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Sherman, William Tecumseh (1820-1891) to Colonel John E. Tourtelotte

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Gilder Lehrman Collection #: GLC01216 Author/Creator: Sherman, William Tecumseh (1820-1891) Place Written: Washington, D.C. Type: Autograph letter signed Date: 7 July 1882 Pagination: 8 p. ; 21 x 13 cm. Order a Copy

Writes to his former aide-de-camp about land ownership and taxes. Advises Tourtelotte to sell his land in Minnesota. Informs that he and his family have decided to settle down in St. Louis, Missouri. Talks of his retirement and remarks, " ... our military family must break up - It is better we should in good health, than by death." States that Tourtelotte has no family and in some ways is more fortunate, because providing for a family is very expensive. Worries about his brother who fell from a ladder and is unconscious. Written on printed stationery of Headquarters, Army of the United States.

Tourtelotte's name is spelled Tourtellotte in some sources. He was inducted into the army in 1866 into the Volunteer 4th Minnesota Infantry.

General Sherman
Headquarters Army of the United States
Washington, D.C. July 7 1882
Dear Tourtelotte,
I received your letter from Mankato this morning, and gave it to Bacon to read - so I have it not before me at this writing. I am somewhat surprised at what you say about wheat - I supposed that the Soil and climate of Minnesota had proven adaptibility to Wheat and Grain. So far as my Experiences goes wild naked land is poor property, at any price. [2] Yielding nothing but taxes, and those imposed by interested parties on non-residents amounts to Confiscation, I have tried it several times and always at a loss - I had a Section on the Union Pacific RR. about 50 miles west of Omaha, on which the taxes were first $40 a year, but they steadily grew to $450 a year. So I let it go at a nominal price, that did not Equal the original price & back taxes. Every body, Especially of Our Race, wants to be a land owner - but [3] I doubt if Land has any value except to the Small farmer, who can make a bare living but nothing more. In Europe the net income of land is taxed say 10 pc - but in America the valuation is taxed say 1. to 3 pc. - which is ten times as much as in Europe - Indeed most of our farmers are working hard all year to pay their taxes. Unless at some future time you Expect to Settle down at Mankato, which I doubt, I advise you to Sell as opportunities offer - There is [4] so much land in America that it will never command the value it has in Europe, Where other methods prevail. - The weather here has been Exceptionally Cool. Only two days of real hot weather, and these Bacon & I spent at Old Point. I went up to Oakland Md. last Saturday night and staid over Tuesday - July 4. - Fitch, Minsin & their family arrived on Sunday Machura & Elly with their little girl Lirris went up with me. So we were all there together. I availed myself of that Chance to discuss fully our plans for the Future. I agreed to settle [5] down, on Retirement - at Washington - at St. Louis, [struck: and] or at Yonkers on the Hudson.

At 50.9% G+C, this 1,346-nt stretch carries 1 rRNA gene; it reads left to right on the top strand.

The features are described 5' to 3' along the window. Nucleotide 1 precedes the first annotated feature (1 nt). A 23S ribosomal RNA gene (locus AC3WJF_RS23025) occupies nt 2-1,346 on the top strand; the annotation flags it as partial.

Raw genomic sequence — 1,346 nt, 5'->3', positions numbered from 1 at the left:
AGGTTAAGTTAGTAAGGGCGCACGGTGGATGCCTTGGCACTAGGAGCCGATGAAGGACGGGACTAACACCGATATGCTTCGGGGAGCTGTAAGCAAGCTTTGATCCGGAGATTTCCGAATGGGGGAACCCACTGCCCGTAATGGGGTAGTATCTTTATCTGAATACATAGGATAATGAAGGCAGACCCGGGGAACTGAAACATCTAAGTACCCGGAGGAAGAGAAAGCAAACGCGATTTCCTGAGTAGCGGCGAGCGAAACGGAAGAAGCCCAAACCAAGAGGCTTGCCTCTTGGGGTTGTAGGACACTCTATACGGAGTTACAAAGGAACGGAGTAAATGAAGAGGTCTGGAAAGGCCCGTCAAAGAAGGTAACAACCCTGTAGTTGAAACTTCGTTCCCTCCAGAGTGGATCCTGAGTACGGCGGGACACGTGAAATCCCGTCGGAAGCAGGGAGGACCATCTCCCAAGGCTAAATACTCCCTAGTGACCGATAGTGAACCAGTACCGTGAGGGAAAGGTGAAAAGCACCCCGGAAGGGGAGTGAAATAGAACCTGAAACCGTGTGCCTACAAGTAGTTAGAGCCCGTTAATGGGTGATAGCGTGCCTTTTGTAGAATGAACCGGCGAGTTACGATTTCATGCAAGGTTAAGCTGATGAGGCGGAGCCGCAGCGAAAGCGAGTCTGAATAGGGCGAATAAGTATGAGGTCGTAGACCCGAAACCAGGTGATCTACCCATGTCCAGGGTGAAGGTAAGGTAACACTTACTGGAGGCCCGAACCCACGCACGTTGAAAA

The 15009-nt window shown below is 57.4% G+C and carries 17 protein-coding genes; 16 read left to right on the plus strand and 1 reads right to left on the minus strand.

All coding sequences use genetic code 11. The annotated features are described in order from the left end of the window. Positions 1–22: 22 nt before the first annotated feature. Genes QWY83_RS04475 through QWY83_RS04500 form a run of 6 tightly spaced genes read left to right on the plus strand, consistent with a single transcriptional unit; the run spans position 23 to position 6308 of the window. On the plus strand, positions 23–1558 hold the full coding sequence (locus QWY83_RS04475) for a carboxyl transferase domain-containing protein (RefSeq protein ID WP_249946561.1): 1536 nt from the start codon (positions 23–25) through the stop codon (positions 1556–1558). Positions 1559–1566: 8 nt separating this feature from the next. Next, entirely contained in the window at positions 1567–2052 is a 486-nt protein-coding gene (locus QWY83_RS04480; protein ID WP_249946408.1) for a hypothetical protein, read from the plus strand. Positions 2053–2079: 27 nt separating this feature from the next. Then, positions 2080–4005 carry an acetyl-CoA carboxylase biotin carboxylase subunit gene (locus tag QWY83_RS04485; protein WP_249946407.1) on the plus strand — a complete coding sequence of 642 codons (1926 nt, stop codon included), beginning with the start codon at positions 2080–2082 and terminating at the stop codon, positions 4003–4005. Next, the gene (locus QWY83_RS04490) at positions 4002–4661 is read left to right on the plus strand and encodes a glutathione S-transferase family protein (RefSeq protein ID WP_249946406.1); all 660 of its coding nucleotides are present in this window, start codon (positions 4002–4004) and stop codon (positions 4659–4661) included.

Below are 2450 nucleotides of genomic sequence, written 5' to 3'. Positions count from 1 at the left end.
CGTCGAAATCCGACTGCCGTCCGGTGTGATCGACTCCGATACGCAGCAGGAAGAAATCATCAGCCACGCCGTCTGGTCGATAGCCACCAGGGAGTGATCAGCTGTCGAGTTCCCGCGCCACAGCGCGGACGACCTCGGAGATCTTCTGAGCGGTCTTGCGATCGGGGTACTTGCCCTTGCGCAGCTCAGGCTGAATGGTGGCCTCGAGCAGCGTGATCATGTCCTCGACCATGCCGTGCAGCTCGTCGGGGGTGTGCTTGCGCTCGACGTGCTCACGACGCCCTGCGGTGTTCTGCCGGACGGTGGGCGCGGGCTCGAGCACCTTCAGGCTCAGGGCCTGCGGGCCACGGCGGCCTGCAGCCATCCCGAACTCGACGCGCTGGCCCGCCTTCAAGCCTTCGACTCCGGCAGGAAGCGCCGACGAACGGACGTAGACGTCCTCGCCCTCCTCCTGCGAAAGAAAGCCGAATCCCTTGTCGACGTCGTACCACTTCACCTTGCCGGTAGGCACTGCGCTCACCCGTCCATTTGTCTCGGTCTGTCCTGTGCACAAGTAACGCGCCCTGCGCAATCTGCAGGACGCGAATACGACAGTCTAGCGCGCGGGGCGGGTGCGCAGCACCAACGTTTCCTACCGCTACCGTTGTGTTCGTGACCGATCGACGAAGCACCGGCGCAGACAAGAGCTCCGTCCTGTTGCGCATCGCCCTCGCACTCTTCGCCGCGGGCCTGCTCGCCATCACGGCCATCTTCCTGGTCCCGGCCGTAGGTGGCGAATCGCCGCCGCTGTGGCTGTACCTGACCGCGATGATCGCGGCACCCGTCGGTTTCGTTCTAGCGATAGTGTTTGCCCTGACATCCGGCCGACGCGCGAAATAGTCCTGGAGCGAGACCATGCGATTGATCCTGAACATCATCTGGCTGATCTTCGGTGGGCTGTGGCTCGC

We all discussed freely and fairly all the chances, and finally agreed that St. Louis was our natural home. So I announced that all discussion must cease, and all must Shape their thoughts and plans on St. Louis, we will occupy this house 817 - 15th St - till next Spring, when we will vacate. The family will return to Oakland for the Summer [6] and in Sept-Oct move wholly to St. Louis, to reoccupy our house on Garrison Avenue - I will remain at Washington till actually retired. I want to break up here before Dec. 1883, but may remain till the last moment Feb 8. 1882 - to give you & Bacon time for promotions as Field Officers. Dodge is already Colonel of the 11th Infantry. Port & Morrow are Field Officers, and I think you and Bacon will be in all 1883.--I will appoint no one [7] in Dodge's place. Therefore in the winter of 1883-4, our military family must break up - It is better we should in good health, then by death. - Senators and Members of Congress tell me that they will not consent that I should leave simply in full vigorous health, but I answer that the Rule Established is fair, just and liberal and I must not he quoted as unwilling. Fitch is doing well & needs no further help from me - Machura is also doing well, but I must help him Some. [8] The others I can provide for well at St. Louis and take the chances. You have no family, and in some respects are fortunate as not having to provide for others. In modern times a family costs ten times what it did in 1840. - you as a single man are for richer than I am with a large salary & a large family. - I am now uneasy about my brother who fell with a ladder from his house at Des Moines, Iowa, and now lies unconscious and may die. - he too has a family that must be provided for. - all at Oakland were well yesterday, and at our headquarters. just as you left us -
Sincerely yours,
W. T. Sherman

Sherman, William T. (William Tecumseh), 1820-1891
Tourtelotte, John E., 1833-1891

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